Banner Image: A cleared forestland in Lofa County. The DayLight/James Harding Giahyue
By Varney Kamara
MONROVIA -Dutch financial institution Rabobank received USD$375 million from investing in oil palm projects in Liberia, which are marred by deforestation and human rights violations, according to a new report by Global Witness.
Rabobank, a Dutch financial institution, generated dividends from its investment into Sinar Mas Group, an agribusiness and Food Company and chief investor into Golden Agri Resources (GAR), Golden Veroleum’s largest shareholder.
“The Government of Liberia must redirect harmful finance and promote community-based agriculture and forest management so that Liberians benefit directly from their natural resources,” said Danielle van Oijen, Friends of the Earth – Netherlands, who worked on the report. “The government must get hold of such money as a way of preventing deforestation across industrial plantations.”
The report found that as of July 2018, Rabobank had credited Sinar Mas US$150 million, according to an update provided last December by BankTrack, an international NGO that traces banks’ financing deals. The credited amount was given to GVL through Verdant Fund LP, its parent organization.
Rabobank and other banks from the European Union, the United Kingdom, the United States and China netted $$1.74 billion in interest, dividends, and fees from financing agribusinesses groups that have destroyed tropical rain forests in Brazil, Southeast Asia and Africa since the Paris Climate Agreement. Its finances were invested into soy, beef, palm oil and pulp and paper, according to Global Witness. The credits have involved banks and asset managers whose firms have been accused of causing global climate emergency and placing a shattering cost for rural communities who depend on forests for survival.
An earlier report by Friend of the Earth – Netherlands found that GAR, in 2012 received US$90.8M from Rabobank and $152.21M the next year. The latter was given mainly for the operations of GAR. In 2017 and 2018, ABN AMRO provided a total of US$300.8M to GAR and its subsidiaries.
GAR and other multinational companies use a chain of financial structures to fund their subsidiaries with money they receive from Dutch banks while hiding their connections and avoiding direct liabilities. Over the last five years, GAR, Wilmar and Société Financière des caoutchoucs (SOCFIN) received different loan portfolios from Rabobank. The report comes as palm oil, the most frequently used vegetable oil in the world become a highly controversial commodity. In Indonesia, the headquartered country of GAR, Golden Veroleum’s biggest investor, rain forest there was destroyed and local farmers were chased off their land, according to farmland.org, a website, which tracks purchase and lease of farmland by companies globally.
“Enforcement is lacking and companies do not see the consequences of their harmful operations,” van Oijen said. “We call upon all financiers to immediately stop financing companies engaged in deforestation, pollution and human rights violations, and provide compensation and remedy to the victims and environment.”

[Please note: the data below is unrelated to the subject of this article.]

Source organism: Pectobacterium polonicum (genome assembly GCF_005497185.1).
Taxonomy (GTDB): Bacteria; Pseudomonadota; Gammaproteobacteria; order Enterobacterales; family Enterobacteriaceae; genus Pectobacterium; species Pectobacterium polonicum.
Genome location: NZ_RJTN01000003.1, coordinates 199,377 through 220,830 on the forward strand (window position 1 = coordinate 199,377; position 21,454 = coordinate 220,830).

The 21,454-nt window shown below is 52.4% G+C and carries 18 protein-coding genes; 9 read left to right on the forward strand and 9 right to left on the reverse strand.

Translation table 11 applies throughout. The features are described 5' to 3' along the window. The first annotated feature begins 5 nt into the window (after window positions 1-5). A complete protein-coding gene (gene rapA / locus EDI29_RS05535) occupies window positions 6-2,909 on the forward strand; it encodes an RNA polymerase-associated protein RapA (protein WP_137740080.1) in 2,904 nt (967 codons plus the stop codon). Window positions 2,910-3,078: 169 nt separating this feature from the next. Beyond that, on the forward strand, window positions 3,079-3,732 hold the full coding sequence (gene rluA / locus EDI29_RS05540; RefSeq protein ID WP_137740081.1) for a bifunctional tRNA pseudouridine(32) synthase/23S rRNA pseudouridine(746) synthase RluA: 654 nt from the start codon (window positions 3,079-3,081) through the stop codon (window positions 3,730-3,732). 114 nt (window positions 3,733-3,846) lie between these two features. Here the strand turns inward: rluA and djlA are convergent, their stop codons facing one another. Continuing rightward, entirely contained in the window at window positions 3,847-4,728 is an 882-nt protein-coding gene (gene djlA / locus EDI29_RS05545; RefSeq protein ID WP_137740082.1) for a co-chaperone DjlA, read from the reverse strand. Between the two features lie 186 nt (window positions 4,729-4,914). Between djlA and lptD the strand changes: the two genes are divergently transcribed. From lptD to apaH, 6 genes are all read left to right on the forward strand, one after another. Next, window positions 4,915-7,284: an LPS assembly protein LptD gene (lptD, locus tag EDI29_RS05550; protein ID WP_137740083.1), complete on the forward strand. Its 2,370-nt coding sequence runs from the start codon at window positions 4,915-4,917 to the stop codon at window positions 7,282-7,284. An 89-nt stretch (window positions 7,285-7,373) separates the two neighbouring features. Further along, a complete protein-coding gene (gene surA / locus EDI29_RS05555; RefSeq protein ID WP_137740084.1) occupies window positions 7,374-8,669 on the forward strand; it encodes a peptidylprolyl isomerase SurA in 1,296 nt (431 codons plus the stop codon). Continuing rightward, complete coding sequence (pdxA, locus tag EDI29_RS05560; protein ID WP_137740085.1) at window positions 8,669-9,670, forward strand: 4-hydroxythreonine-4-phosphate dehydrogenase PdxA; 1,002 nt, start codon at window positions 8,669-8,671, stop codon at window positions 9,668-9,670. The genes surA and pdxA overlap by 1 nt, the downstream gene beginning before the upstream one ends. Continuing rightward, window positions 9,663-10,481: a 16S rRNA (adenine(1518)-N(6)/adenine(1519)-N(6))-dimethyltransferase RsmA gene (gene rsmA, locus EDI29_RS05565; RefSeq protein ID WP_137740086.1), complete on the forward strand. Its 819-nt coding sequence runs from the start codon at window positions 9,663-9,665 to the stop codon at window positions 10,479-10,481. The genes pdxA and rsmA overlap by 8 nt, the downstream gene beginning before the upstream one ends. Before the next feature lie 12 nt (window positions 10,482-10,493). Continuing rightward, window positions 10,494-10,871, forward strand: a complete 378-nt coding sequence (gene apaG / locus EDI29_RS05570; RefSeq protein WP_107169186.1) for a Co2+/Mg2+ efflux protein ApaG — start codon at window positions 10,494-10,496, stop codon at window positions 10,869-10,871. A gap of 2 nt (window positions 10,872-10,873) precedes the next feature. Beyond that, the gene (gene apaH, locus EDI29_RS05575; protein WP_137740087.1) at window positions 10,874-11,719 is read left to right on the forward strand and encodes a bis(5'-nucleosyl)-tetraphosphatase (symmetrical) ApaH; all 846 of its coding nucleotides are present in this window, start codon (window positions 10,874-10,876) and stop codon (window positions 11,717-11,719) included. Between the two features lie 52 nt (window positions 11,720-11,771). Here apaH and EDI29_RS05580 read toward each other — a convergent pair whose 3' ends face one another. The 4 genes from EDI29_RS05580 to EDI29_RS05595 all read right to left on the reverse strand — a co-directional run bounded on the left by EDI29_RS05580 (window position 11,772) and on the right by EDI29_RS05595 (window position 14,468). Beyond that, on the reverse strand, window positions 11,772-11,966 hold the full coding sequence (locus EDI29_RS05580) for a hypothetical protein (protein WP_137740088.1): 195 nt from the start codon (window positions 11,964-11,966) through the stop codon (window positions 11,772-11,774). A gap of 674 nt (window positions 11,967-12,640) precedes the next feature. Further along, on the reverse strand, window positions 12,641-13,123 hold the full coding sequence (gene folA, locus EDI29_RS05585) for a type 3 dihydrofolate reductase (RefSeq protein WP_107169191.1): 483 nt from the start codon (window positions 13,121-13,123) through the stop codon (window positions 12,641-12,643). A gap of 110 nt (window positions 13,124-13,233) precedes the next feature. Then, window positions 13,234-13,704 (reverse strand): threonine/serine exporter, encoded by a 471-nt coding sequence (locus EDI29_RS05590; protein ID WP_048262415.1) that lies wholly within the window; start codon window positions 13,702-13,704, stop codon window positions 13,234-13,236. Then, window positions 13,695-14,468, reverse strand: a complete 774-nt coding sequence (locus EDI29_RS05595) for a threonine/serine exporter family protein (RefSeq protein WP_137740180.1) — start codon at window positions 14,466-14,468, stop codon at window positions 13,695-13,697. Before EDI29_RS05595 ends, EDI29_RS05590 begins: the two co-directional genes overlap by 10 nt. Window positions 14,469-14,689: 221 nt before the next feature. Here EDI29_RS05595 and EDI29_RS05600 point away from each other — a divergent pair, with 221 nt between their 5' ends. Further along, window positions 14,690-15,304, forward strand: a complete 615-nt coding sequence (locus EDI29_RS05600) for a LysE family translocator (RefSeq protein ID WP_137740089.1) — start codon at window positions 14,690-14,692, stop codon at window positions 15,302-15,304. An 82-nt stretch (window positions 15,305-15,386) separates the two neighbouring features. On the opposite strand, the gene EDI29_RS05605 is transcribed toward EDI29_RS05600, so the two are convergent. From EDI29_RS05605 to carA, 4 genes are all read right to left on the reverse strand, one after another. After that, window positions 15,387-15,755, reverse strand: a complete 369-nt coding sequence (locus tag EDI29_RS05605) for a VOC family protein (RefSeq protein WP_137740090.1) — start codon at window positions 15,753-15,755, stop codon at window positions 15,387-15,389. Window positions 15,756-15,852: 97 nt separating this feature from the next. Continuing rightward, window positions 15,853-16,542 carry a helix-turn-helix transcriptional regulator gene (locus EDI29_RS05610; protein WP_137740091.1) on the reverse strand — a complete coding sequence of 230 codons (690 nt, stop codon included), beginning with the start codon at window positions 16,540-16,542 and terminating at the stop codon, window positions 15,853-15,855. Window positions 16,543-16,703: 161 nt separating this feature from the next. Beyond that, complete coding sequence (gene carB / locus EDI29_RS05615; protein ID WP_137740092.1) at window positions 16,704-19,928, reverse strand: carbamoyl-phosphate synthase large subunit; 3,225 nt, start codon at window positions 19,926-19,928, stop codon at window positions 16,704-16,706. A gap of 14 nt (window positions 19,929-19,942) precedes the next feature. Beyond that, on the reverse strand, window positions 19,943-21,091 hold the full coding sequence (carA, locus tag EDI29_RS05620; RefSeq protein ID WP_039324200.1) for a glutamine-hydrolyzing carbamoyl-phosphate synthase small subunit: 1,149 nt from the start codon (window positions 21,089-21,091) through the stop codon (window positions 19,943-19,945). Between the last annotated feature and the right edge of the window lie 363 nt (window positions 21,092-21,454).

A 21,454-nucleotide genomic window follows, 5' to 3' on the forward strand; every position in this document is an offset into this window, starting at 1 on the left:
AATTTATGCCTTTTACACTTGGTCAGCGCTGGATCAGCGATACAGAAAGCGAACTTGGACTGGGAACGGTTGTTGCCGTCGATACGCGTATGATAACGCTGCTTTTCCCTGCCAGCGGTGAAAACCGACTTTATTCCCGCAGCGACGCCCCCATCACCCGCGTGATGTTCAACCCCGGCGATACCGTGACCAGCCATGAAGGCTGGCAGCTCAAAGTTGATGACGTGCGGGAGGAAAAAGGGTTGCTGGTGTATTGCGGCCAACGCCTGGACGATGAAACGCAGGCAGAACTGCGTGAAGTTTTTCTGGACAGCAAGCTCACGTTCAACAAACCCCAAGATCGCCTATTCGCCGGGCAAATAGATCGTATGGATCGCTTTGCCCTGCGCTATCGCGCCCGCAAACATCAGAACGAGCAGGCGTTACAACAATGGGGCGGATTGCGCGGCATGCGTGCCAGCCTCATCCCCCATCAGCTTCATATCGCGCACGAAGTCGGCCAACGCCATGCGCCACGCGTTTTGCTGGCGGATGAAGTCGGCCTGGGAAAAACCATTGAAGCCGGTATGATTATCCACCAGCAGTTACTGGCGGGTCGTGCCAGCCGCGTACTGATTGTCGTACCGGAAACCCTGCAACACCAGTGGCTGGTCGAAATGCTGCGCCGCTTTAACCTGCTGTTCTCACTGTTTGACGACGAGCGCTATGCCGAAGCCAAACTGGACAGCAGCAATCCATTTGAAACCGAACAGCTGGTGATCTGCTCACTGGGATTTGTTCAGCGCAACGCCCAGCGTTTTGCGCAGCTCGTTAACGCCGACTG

Rabobank denied it is financing GVL activities in Liberia. “Loans are generally connected to specific activities and the subsidiary activities in Liberia are not financed by Rabobank,” Johan Verburg, senior policy advisor on risk, sustainability and climate, told The DayLight.
GVL has been frequently linked with deforestation and human rights abuses since it signed a 65-year concession agreement with the government of Liberia in 2010. The company secured 220,000 hectares for its oil palm production across communities in Sinoe, Grand Kru, Maryland counties. But its operations have been tinted with deforestation, land-grab, and human rights violations.
On May 26, 2015, hundreds of Butaw youths demanding jobs and community development were beaten by heavily armed riot police on orders of the company, incarcerating several youths for over a year without trial. One person died from the violence, and several thousand worths of properties were damaged.
GVL has also been accused multiple times of carrying out numerous human rights abuses against workers, including community people. The Roundtable on Sustainable Palm Oil (RSPO), a global oil palm regulatory body, found the company guilty of committing human rights abuses, including forceful entry into traditional shrines. It found the company responsible for illegally encroaching on community lands outside of its concession area. GAR recently upheld the RSPO’s ruling, saying on its website, “There was no attempt to hide or deny the clearance of community land,” vowing GVL would not clear any additional land until it develops a sustainability plan for review by the HCSA.
Last yea0r, the High Carbon Stock Approach (HCSA) report established GVL cut down trees across a thousand hectares of forests, habitat for endangered species and important wetlands. The report found GVL violated the land and cultural rights of local communities, including the right to free, prior, and informed consent.
Golden Veroleum said it would respond to the report. “GVL is working with RSPO and HCSA under their respective complaints systems and that we have previously responded to the allegations,” said Alphonso Kofi, its communication officer.